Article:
Quote Originally Posted by adrenalated View Post
    Kona is a small brand?
    They are now, judging by the total lack of new bikes of theirs out there and their disappearance from professional racing. I've seen one new Kona in the last few years, and it's owned by a local teenage enduro racer who presumably got it on sale.

  17. #17
    Join Date
    Mar 2011
    Location
    Magically whisked away to...Delaware
    Posts
    3,607
    Quote Originally Posted by adrenalated View Post
    Kona is a small brand?
    Well...now they're just another hedge fund brand waiting for an opening at Dick's.

    A shame...as my Hei Hei is just a fantastic bike.
    It makes perfect sense...until you think about it.

    I suspect there's logic behind the madness, but I'm too dumb to see it.

  18. #18
    Join Date
    Nov 2005
    Location
    Down In A Hole, Up in the Sky
    Posts
    35,222
    Curious thing about Kona here in JH, they opened up dealerships to about anyone, and most are not stocking any retail bikes. (Mostly rentals). There are at least four and possibly five in Teton County, wy, and two in Teton Valley, IIRC.
    Forum Cross Pollinator, gratuitously strident

  19. #19
    Join Date
    Dec 2007
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    Hell Track
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    13,708
    Quote Originally Posted by Andeh View Post
    Man, there's so many small brands out there that you never actually see on the trails anymore, they're always on sale at Jenson/Competitive Cyclist/WWC/etc. and you've got to wonder how they're in business. Some of these I've seen fewer of in the wild than I saw GGs other than mine.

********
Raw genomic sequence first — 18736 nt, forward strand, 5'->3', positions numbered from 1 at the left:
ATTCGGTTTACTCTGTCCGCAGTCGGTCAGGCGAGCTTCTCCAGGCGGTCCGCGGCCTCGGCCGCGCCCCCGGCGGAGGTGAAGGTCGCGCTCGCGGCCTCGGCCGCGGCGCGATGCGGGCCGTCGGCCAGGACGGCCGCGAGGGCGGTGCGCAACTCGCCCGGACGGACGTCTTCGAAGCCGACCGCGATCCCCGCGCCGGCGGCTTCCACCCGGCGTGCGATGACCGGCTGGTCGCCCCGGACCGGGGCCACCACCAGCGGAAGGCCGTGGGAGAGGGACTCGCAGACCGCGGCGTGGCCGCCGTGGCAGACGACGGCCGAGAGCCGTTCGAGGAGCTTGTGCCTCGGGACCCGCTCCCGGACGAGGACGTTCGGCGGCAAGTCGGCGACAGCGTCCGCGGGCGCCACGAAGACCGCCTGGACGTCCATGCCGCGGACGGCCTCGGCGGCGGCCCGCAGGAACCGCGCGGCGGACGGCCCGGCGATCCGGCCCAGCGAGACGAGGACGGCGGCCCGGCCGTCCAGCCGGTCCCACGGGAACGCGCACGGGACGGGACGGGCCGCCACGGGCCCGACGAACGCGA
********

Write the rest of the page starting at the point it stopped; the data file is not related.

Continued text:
Kona
    Eminent
    Alchemy
    Intense
    Niner
    Salsa
    Evil
    Mondraker
    Salsa's owned by QBP. I suspect they still do alright in various non-mountain biking segments. It's been 10 years since Salsa really seemed like they cared about traditional mountain bikes.

    I'd bet Mondraker is still doing fine in Europe. Their North American presence always felt a bit tenuous.

    Niner feels like they got a bit out of their depth when they started trying to make enduro-y bikes. But I bet they could scale back to their roots in hardtails and short travel things and survive.

    Kona's business model for the last 20 years (pretty much ever since their magic link disaster) has been to sit on their heels, don't make waves, and don't make big changes to the lineup. While that means their bikes haven't been all that interesting nor have they been flying off the shelves, I suspect it also means they didn't over extend themselves in the pandemic rush.